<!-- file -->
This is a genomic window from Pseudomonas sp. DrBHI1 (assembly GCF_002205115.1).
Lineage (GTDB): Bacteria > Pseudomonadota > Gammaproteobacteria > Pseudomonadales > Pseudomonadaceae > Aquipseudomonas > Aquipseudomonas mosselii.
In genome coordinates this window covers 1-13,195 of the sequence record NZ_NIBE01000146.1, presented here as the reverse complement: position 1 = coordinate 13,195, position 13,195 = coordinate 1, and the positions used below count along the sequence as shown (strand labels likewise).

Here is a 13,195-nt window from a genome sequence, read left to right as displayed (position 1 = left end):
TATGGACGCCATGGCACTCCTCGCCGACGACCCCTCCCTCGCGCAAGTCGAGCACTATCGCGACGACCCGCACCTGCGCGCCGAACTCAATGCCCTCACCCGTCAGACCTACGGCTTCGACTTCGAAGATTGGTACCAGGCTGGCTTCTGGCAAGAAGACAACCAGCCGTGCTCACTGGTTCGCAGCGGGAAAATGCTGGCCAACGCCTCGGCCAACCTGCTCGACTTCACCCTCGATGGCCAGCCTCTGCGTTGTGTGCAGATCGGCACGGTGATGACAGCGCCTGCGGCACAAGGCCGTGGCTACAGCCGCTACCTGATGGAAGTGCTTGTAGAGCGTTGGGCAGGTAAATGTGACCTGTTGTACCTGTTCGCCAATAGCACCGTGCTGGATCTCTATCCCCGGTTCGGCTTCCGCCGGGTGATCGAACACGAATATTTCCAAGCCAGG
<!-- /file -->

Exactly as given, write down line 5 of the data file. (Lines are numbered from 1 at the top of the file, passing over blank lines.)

TATGGACGCCATGGCACTCCTCGCCGACGACCCCTCCCTCGCGCAAGTCGAGCACTATCGCGACGACCCGCACCTGCGCGCCGAACTCAATGCCCTCACCCGTCAGACCTACGGCTTCGACTTCGAAGATTGGTACCAGGCTGGCTTCTGGCAAGAAGACAACCAGCCGTGCTCACTGGTTCGCAGCGGGAAAATGCTGGCCAACGCCTCGGCCAACCTGCTCGACTTCACCCTCGATGGCCAGCCTCTGCGTTGTGTGCAGATCGGCACGGTGATGACAGCGCCTGCGGCACAAGGCCGTGGCTACAGCCGCTACCTGATGGAAGTGCTTGTAGAGCGTTGGGCAGGTAAATGTGACCTGTTGTACCTGTTCGCCAATAGCACCGTGCTGGATCTCTATCCCCGGTTCGGCTTCCGCCGGGTGATCGAACACGAATATTTCCAAGCCAGG